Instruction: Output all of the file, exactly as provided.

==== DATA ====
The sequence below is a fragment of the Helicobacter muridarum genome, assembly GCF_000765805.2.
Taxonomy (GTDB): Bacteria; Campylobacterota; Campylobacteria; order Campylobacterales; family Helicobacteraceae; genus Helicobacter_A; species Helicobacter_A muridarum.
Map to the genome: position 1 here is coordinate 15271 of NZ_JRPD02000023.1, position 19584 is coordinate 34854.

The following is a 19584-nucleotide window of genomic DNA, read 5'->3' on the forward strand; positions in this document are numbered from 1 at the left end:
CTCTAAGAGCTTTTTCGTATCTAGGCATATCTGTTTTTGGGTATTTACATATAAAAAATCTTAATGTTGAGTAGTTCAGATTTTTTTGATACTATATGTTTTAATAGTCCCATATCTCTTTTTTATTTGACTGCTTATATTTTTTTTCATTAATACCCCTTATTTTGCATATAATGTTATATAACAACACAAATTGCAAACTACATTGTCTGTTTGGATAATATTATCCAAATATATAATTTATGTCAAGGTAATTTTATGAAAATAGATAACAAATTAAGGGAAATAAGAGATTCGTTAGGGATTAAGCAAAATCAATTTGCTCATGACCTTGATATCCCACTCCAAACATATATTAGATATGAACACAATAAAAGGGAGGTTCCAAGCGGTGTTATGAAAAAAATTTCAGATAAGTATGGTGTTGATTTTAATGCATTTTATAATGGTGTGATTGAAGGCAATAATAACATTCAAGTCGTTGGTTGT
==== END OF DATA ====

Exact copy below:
The sequence below is a fragment of the Helicobacter muridarum genome, assembly GCF_000765805.2.
Taxonomy (GTDB): Bacteria; Campylobacterota; Campylobacteria; order Campylobacterales; family Helicobacteraceae; genus Helicobacter_A; species Helicobacter_A muridarum.
Map to the genome: position 1 here is coordinate 15271 of NZ_JRPD02000023.1, position 19584 is coordinate 34854.

The following is a 19584-nucleotide window of genomic DNA, read 5'->3' on the forward strand; positions in this document are numbered from 1 at the left end:
CTCTAAGAGCTTTTTCGTATCTAGGCATATCTGTTTTTGGGTATTTACATATAAAAAATCTTAATGTTGAGTAGTTCAGATTTTTTTGATACTATATGTTTTAATAGTCCCATATCTCTTTTTTATTTGACTGCTTATATTTTTTTTCATTAATACCCCTTATTTTGCATATAATGTTATATAACAACACAAATTGCAAACTACATTGTCTGTTTGGATAATATTATCCAAATATATAATTTATGTCAAGGTAATTTTATGAAAATAGATAACAAATTAAGGGAAATAAGAGATTCGTTAGGGATTAAGCAAAATCAATTTGCTCATGACCTTGATATCCCACTCCAAACATATATTAGATATGAACACAATAAAAGGGAGGTTCCAAGCGGTGTTATGAAAAAAATTTCAGATAAGTATGGTGTTGATTTTAATGCATTTTATAATGGTGTGATTGAAGGCAATAATAACATTCAAGTCGTTGGTTGT